almost anywhere. Land values are skyrocketing around
Cleveland, for instance, yet—a few weeks ago—I
saw a good 31 acre farm for $11,000 . . . and it was within
an hour's drive of that city's downtown area. Bargains such
as this can be found if you consider a few important points
when looking for a farm.
The first fact to consider is that the farther you are from
a major city or suburban development, the less costly land
should be. Acreage near freeway interchanges, expressways
and important highways is generally more expensive than
less accessible land. There is little point in paying for
valuable frontage property if you intend to use it for
growing vegetables. If you want your homestead to remain a
homestead, try to locate it in the least likely path of
future suburban sprawl . . . probably at the maximum
economical distance from your job, business or market area.
Second, if you're trying to hold the cost of your land down
to a bargain level, you should not buy any more land than
you can reasonably or economically use. A small family or
part-time farm need be no larger than fifty acres. Even this
is stretching it for practical purposes. A one-acre garden,
well planned, can produce enough food for two families. One
cow will give from 10 to 20 quarts of milk per day.
Thousands of families have established abundant homesteads
on five acres or less. There is little point in passing up
a nice little farm just to obtain a lot of acreage. A
little thirty-acre homestead—too small to farm
profitably in a "traditional" manner—can supply your
basic needs and keep the suburbs from your back door. A
small outside income or—possibly—ten acres of
organically grown produce for the increasing market will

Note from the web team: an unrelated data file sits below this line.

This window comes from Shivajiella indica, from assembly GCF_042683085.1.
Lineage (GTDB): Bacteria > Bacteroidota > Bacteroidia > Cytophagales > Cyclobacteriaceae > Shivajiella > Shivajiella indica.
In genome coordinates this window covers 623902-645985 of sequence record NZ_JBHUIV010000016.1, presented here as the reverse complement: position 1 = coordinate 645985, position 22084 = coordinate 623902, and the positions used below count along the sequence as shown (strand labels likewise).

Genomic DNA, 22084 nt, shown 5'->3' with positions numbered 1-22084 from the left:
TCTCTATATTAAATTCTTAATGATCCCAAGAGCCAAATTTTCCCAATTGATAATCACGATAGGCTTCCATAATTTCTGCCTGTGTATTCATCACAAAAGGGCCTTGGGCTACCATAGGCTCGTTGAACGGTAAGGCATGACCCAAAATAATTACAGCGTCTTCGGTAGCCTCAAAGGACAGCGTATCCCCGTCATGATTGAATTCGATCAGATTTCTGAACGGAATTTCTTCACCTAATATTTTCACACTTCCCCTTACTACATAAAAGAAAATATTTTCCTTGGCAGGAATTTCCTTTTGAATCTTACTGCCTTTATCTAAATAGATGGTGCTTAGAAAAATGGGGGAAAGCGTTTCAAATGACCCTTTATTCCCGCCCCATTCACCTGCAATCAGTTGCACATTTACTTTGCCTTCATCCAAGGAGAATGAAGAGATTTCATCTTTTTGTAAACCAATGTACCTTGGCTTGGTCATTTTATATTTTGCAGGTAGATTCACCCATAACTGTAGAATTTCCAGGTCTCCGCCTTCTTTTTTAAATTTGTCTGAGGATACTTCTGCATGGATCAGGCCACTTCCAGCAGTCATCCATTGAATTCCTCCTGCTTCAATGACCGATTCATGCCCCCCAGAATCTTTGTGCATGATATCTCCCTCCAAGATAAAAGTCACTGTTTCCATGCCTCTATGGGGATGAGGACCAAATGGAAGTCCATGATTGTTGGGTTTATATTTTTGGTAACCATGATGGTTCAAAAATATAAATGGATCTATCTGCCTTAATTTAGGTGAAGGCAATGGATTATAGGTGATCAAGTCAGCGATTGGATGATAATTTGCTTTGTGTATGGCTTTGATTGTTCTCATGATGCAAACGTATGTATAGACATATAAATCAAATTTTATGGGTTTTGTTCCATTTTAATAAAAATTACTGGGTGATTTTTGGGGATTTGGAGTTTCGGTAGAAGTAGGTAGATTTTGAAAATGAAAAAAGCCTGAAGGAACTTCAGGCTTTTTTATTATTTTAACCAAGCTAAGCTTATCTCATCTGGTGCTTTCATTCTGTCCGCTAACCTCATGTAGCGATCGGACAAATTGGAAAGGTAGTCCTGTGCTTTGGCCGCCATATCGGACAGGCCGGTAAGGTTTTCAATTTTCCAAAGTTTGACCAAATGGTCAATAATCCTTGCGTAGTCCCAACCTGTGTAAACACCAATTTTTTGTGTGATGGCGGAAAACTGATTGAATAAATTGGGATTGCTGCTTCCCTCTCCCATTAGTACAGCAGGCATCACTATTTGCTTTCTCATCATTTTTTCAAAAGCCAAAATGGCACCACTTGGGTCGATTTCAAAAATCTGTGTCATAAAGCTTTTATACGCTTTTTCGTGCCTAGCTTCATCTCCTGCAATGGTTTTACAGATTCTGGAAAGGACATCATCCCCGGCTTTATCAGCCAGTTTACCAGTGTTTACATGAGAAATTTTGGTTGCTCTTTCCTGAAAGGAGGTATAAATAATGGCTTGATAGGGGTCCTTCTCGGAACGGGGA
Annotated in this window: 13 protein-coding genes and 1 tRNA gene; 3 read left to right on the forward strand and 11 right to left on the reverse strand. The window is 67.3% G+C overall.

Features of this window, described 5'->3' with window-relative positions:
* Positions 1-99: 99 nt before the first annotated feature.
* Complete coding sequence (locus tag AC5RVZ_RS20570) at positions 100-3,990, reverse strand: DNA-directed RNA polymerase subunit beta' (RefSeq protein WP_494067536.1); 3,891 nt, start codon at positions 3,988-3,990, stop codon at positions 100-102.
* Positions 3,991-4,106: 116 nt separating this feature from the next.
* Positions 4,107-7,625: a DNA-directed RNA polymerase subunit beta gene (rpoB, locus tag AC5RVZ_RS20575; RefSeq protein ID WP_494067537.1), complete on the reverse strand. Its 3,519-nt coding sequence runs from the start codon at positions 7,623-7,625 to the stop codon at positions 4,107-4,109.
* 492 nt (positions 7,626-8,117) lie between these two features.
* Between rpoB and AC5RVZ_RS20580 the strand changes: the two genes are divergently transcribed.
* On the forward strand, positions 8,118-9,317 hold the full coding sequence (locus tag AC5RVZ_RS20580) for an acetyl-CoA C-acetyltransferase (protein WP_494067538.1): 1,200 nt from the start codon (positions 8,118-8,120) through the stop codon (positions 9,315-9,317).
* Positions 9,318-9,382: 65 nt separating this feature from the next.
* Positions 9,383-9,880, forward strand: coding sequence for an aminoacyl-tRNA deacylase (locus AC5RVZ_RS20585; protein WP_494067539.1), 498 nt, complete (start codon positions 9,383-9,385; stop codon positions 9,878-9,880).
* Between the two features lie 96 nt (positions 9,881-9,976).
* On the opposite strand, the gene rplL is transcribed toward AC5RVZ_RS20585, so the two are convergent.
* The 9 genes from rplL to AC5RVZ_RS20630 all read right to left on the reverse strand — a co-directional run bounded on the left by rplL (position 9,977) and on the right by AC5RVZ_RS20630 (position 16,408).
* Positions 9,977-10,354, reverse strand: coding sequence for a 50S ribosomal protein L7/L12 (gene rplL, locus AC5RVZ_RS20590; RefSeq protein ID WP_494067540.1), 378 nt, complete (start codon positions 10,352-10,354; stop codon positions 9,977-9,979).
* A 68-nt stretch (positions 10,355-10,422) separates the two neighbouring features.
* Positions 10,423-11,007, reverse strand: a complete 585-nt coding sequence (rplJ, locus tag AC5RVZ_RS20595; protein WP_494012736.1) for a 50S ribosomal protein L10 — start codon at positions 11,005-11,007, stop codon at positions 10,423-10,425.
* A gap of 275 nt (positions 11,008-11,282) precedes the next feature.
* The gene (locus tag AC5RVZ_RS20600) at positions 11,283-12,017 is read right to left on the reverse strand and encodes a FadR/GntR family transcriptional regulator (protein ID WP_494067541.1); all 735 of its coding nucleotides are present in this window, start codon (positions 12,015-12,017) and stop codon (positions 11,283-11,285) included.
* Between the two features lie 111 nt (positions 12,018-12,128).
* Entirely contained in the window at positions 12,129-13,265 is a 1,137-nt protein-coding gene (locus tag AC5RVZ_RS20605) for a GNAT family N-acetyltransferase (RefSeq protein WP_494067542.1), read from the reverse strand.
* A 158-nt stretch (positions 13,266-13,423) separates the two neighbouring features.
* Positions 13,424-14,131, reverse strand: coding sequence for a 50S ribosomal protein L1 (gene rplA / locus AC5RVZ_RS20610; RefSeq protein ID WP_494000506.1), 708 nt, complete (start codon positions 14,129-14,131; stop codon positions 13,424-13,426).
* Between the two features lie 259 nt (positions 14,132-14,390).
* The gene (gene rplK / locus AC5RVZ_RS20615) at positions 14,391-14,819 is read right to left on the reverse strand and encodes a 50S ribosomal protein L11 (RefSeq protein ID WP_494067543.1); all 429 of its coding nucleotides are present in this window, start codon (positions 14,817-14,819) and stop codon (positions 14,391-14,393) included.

bring home the "extras" that you might desire.
Third, avoid paying for prime farmland in locations known
as "fruit belts". Unless you intend to specialize in
certain fruit crops there is little reason to purchase land
in such regions. Available orchards and vineyards in my
area (40 miles east of Cleveland) are priced absurdly high
regardless of their condition or age. Even the nearby farms
that have no orchards or grapes are unreasonably expensive
due to local conditions that are favorable for growing
those fruits. A new interstate highway through our area
directly into Cleveland has also boosted land costs.
Fourth, you will soon discover that "wild land", overgrown
with weeds and unused for years, can be much richer and,
probably, less expensive than land which is currently in
production. Even when crops are properly rotated, they must
be hyped with chemical fertilizers to meet today's demands
for record yields. As far as the land is concerned, this
pushing does little more than further deplete the soil.
Corn crops especially rob the earth of many precious
nutrients which are not readily restored. Wild land which
has not been drained by cash crops and which—to-boot—is
probably less expensive can, therefore, can be a double
bargain. It may well contain more nutrients than
"developed" soil and subsequent plantings by proper organic
methods can maintain and even increase this natural wealth.
Don't pass up rolling countryside or hillside acreage.
Those Appalachian farmsteads are not only beautifully
scenic and remote . . . the land is generally excellent for
gardening. Most of this soil has been avoided by commercial
and large farming operations, is quite rich and—as long as
there is any heavy wild annual growth to prevent
erosion—you can garden in strips across the slope. Hillside
farms have other advantages: They often sell for as little
as $20 an acre; excess water never gets a chance to stand
around long enough to rot crops; frost problems are less